**** out of ****
for a scene of sexuality and brief strong language
Released: November 6, 2015 limited; expands Wednesday November 25
Runtime: 111 minutes
Directed by: John Crowley
Starring: Saoirse Ronan, Emory Cohen, Julie Walters, Jim Broadbent, Domhnall Gleeson
Brooklyn is ranked #3 on my Top Ten List for 2015
One of those so-called “chick flicks” but with legit Oscar aspirations, Brooklyn elevates its own genre in ways few romances have in a long, long time. Adapted by the superb Nick Hornby, it’s based on a novel and feels like it, full of rich characters, complexities, themes, and desires, all nostalgically rendered against a transatlantic backdrop. Both sprawling and intimate, Brooklyn isn’t just one of the best films of the year but, from lush visuals to awakening passions, it’s possibly the most beautiful.
Set in the early pre-Rock & Roll 1950s, Brooklyn doesn’t cover the same territory of time, place, or societal dynamics as Downton Abbey, but it plays to the same audience. And while even further removed from the mid-1800s by a whole century, it strikes a sentimental kinship with the works of Jane Austen. Like those beloved novels (and their various adaptations), this is certain to join the favored ranks of women everywhere to become a shared, enduring touchstone. Suffice it to say, for as conventional as it appears on the surface (and even in many of its particulars), Brooklyn is emotionally transcendent.
From the start, we become deeply invested in Eilis (pronounced AY-lish) – a young Irish woman searching for purpose in America – as an immigrant first, long before she becomes an ingénue. Leaving behind a mother and sister to find a new life (and herself) in New York, the first half-hour captures the thrill and fear of pursuing a dream that exists in the distant unknown, and braving it alone.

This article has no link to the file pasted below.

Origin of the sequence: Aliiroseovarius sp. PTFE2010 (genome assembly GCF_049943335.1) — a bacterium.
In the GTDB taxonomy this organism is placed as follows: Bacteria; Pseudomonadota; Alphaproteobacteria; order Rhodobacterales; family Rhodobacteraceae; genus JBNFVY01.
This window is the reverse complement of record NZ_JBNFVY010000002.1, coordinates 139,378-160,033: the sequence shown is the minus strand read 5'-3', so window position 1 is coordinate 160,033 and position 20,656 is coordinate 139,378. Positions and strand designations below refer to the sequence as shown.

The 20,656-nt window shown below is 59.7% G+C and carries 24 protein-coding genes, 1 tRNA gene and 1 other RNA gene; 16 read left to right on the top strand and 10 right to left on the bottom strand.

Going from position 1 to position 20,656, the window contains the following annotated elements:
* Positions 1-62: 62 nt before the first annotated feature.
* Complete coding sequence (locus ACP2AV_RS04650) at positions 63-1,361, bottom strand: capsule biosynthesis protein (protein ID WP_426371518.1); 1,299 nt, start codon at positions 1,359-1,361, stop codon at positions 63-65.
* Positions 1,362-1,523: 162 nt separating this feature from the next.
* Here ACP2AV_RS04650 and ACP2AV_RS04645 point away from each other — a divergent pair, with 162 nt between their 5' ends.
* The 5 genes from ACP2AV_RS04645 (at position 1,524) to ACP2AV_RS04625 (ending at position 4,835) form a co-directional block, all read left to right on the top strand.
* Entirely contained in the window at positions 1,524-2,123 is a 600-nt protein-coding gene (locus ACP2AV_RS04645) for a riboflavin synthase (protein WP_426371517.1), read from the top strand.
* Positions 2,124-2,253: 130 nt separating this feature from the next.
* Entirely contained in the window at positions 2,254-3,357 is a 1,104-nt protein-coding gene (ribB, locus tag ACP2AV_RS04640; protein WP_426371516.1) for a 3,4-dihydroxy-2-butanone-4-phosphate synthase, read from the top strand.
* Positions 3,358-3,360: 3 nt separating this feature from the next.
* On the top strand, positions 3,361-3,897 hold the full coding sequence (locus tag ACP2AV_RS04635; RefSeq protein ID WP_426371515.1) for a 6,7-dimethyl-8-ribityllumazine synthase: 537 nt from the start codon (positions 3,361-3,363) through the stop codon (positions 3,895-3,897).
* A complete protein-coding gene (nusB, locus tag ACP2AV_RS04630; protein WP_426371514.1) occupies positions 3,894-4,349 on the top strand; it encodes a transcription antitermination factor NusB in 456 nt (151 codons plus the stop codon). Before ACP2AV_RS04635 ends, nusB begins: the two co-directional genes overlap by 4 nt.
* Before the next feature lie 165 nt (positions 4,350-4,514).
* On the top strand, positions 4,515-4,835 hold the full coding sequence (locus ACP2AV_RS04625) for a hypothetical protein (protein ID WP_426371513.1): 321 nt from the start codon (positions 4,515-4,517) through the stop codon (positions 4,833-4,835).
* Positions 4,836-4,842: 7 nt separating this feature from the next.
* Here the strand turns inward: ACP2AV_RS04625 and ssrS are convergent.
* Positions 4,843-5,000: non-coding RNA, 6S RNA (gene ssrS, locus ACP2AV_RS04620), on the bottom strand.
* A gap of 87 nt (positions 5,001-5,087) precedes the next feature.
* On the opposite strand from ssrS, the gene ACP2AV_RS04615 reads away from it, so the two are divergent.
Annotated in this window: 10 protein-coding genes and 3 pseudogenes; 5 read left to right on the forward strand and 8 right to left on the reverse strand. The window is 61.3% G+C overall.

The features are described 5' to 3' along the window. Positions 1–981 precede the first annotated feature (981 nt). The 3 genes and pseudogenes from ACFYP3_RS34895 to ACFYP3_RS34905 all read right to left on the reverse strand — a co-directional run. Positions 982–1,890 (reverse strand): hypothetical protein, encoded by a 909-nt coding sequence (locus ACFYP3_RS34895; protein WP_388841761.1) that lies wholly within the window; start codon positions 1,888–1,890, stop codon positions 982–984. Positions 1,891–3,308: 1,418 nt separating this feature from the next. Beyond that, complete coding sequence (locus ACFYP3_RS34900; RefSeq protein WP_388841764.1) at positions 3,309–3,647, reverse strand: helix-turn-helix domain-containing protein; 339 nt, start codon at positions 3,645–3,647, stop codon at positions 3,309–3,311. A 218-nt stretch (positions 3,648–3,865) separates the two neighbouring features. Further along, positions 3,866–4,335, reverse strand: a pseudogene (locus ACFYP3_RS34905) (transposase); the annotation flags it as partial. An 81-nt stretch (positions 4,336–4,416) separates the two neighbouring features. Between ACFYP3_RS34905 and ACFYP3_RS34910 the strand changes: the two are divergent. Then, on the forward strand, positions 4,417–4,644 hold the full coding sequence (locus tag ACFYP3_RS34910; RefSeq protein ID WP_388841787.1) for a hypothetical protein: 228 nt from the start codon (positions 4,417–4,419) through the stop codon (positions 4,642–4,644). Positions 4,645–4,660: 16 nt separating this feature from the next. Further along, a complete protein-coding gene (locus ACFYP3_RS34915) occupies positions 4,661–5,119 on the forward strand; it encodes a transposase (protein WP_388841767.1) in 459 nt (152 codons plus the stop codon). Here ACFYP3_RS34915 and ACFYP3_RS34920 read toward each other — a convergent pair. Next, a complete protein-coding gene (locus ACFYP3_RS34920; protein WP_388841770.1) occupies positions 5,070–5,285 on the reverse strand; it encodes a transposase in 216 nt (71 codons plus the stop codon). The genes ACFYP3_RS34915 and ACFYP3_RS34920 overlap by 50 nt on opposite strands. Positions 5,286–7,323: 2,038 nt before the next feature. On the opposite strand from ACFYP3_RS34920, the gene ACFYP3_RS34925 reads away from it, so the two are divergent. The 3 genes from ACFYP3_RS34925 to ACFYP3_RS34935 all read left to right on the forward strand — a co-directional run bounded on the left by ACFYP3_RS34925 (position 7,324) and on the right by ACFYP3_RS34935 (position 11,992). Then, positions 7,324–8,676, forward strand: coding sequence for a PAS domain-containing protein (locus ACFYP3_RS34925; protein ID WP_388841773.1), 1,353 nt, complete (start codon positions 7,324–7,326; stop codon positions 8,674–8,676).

From a seasick trip across the Atlantic to homesick struggles in the titular borough, we experience Eilis’s self-doubts on an astonishingly personal level. Saoirse Ronan doesn’t just portray Eilis’s nerves and anxieties: she transfers them to us by cinematic osmosis, not with neurotic physical ticks and impulses but rather an internal typhoon of emotion that she fights – and occasionally fails – to suppress. Leavening these trials are her fellow female Irish immigrants, whom Eilis lives with at a Catholic boarding house. They are a lively, spunky, but down-to-earth bunch that, along with Julie Walters’ charmingly frank headmistress, makes for a surrogate Austen sisterhood.
This is all amplified exponentially when, at a neighborhood dance, Eilis meets Tony, a dreamy young Italian with brooding Brando looks and boyish James Dean charm. Their chemistry is potent, popping off the screen with a high swoon quotient. But as their love grows, it’s complicated by Ireland’s pull on Eilis, especially in her unbreakable bond with the sister that stayed behind to care for their mother. Through Eilis’s heartrending story – the decisions she must face and the choices she must make – we experience love’s joy and its weight.
It’s not a Coming Of Age tale, per se (which is more commonly equated with adolescence), although it has those elements. Rather, it’s the story of becoming a woman, from the obsession of first love to the challenge of obligations, of discovering when to stand up for yourself and when to sacrifice your dreams. It shows – in truly resonate ways – how life’s most important choices are often its most confusing, because they’re not choices between good and bad. They’re choices that force two loves to compete against each other, in a life where two goods can’t co-exist.
Already a young actress beyond her years, Saoirse Ronan fulfills her promise in the first full-fledged adult role of her career. Raw but never overplayed, her emotions are always about to burst even when Ronan’s at her most fragile or contained. From love’s leap-of-faith, to the poignant heartbreak of reading letters from a sister an ocean away, through the climatic second hour in which Eilias must resolve the ocean-wide gulf in her life, Ronan delivers a powerfully wrought performance.
Buoyed by a strong ensemble and exquisite period detail awash in pastels, this is a sweeping cinematic portrait in the best classical tradition, and announces John Crowley as a director of uncharacteristically subtle yet effective craft. His astute use of film language not only tells an effective story; he frames each moment in such perceptive ways, not merely capturing performances but amplifying them.
Bring the tissues. They’ll be needed, early and often. There’s a lot of humor, too, along with tender moments of grace. Brooklyn fills your heart and then breaks it, but in the end leaves it stronger.